Analysis of Tuberculosis Treatment and Outcome with Directly Observed Therapy Short Course
A retrospective study analyzing tube rculosis (TB) treatment and outcome with Directly Observed Therapy Short Course (DOTS) in the first three years of its inception at the University of Nigeria Teaching Hospital (UNTH) (March 1995 to February 1998) was done. During the period, 1029 patients were seen. About two-thirds (67.9%) were young adults aged between 20 and 49 years. There was a female preponderance with a male to female ratio of 1:1.7. There were more urban (61.8%) than rural dwellers (36.8%). There was a sustained increase in the sputum conversion rate with the patients’ sputum smear negative at 2, 5 and 7 months being 97.90/0, 98.6% and 99.3% respectively. The cure rate was high at 87.9%. The default rate was also high at 29.30/0 with more than half occurring after 2 months of treatment. While 9.9% of the patients had retreatment, there was treatment failure in 0.8% and a low case fatality rate of 2.4%. DOTS therefore improved TB treatment outcome. There is need for improved enlightenment campaign / Health education. The absolute prerequisite for improving compliance and sustaining high cure rate is to ensure that the essential drugs will be continuously available free of charge to the patients.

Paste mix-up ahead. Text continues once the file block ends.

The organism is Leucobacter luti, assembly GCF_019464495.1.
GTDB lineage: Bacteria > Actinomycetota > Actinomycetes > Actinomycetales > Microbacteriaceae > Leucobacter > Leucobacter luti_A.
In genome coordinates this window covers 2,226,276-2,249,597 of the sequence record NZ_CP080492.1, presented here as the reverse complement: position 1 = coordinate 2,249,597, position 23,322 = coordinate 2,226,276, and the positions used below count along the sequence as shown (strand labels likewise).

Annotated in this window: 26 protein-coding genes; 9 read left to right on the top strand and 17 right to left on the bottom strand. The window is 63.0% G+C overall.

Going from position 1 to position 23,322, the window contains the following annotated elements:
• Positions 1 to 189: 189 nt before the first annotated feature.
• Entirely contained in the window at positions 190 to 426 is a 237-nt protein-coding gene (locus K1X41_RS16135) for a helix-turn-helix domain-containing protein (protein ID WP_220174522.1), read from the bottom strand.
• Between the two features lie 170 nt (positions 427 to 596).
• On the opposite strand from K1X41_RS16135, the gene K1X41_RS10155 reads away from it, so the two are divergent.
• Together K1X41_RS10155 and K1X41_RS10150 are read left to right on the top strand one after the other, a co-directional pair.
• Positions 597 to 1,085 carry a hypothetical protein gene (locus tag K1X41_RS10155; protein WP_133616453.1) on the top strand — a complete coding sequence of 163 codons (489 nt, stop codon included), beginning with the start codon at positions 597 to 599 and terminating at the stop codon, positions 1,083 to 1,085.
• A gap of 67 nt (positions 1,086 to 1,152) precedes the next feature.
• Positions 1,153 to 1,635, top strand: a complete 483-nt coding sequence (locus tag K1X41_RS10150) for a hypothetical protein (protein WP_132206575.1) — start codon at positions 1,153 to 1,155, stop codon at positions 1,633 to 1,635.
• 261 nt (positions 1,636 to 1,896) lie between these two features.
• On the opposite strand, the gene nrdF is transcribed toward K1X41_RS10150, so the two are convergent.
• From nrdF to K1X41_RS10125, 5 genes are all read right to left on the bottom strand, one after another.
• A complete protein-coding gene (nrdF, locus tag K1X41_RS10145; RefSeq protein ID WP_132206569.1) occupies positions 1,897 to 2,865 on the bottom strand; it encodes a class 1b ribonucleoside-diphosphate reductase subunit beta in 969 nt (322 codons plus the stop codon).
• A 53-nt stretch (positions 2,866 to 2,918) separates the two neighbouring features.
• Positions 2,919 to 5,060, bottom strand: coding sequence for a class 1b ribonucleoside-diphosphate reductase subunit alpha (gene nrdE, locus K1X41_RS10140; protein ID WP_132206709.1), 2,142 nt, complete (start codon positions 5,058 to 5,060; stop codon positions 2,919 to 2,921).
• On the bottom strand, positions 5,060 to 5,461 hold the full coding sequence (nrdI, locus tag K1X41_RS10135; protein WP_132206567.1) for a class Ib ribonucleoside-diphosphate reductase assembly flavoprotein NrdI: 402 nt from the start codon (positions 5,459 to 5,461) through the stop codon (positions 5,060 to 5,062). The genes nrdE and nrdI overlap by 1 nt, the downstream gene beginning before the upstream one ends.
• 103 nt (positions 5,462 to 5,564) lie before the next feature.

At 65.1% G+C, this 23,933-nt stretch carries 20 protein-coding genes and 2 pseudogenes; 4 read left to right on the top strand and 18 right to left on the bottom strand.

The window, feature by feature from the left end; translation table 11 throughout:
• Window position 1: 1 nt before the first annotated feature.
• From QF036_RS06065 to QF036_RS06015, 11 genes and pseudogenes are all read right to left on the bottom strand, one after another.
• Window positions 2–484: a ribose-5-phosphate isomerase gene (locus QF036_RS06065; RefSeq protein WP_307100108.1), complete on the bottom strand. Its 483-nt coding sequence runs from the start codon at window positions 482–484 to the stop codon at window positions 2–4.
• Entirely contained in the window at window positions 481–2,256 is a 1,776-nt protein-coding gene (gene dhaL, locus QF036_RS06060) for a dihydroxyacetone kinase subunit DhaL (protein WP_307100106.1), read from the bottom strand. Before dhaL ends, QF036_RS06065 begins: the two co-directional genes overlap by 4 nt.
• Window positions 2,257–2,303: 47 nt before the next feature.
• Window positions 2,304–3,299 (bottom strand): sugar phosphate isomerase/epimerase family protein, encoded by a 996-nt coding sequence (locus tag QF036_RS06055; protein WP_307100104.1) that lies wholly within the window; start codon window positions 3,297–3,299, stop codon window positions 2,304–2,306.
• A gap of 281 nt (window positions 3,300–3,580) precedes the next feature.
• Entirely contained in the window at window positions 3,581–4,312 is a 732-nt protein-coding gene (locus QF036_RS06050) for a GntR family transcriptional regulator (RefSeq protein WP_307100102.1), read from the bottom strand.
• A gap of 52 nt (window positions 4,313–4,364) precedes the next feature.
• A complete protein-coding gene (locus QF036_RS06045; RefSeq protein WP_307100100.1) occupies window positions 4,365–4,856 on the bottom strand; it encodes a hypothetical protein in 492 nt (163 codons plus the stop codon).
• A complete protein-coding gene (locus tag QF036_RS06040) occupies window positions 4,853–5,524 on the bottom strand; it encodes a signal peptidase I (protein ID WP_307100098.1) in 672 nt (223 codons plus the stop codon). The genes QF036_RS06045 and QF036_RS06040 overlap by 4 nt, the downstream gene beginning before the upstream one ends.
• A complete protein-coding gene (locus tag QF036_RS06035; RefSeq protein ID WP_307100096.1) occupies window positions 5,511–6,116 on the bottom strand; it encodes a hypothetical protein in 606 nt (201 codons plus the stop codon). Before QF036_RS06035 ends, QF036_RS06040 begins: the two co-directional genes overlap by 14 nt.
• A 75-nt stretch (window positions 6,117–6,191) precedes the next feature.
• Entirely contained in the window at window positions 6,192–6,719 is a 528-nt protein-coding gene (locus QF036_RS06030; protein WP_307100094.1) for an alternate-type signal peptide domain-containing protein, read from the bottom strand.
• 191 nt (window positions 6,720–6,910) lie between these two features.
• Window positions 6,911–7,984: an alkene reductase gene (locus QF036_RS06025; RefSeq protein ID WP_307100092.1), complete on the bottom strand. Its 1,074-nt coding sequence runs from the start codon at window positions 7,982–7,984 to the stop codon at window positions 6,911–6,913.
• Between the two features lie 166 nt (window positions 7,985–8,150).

Copyright © 2023 Author(s) retain the copyright of this article.
This article is published under the terms of the Creative Commons Attribution License 4.0
If you like this article, see others like it:
- Distribution of ABO, RH (Rhesus) Blood Grouping and Hepatitis B Among Blood Donors with National Blood Transfusion Service
- Impact of Health Education on the Awareness and Acceptability of Strategies for Preventing, Mother to Child Transmission of HIV among Antenatal Clients
- The Impact of Human Immunodeficiency Virus Syndromes on the Treatment Outcome of Tuberculosis Cases
- Prevalence and Management of Onchocerciasis in Oji River Local Government Area of Enugu State
- The Predictors of Adherence to Antiretroviral Therapy in HIV Positive Children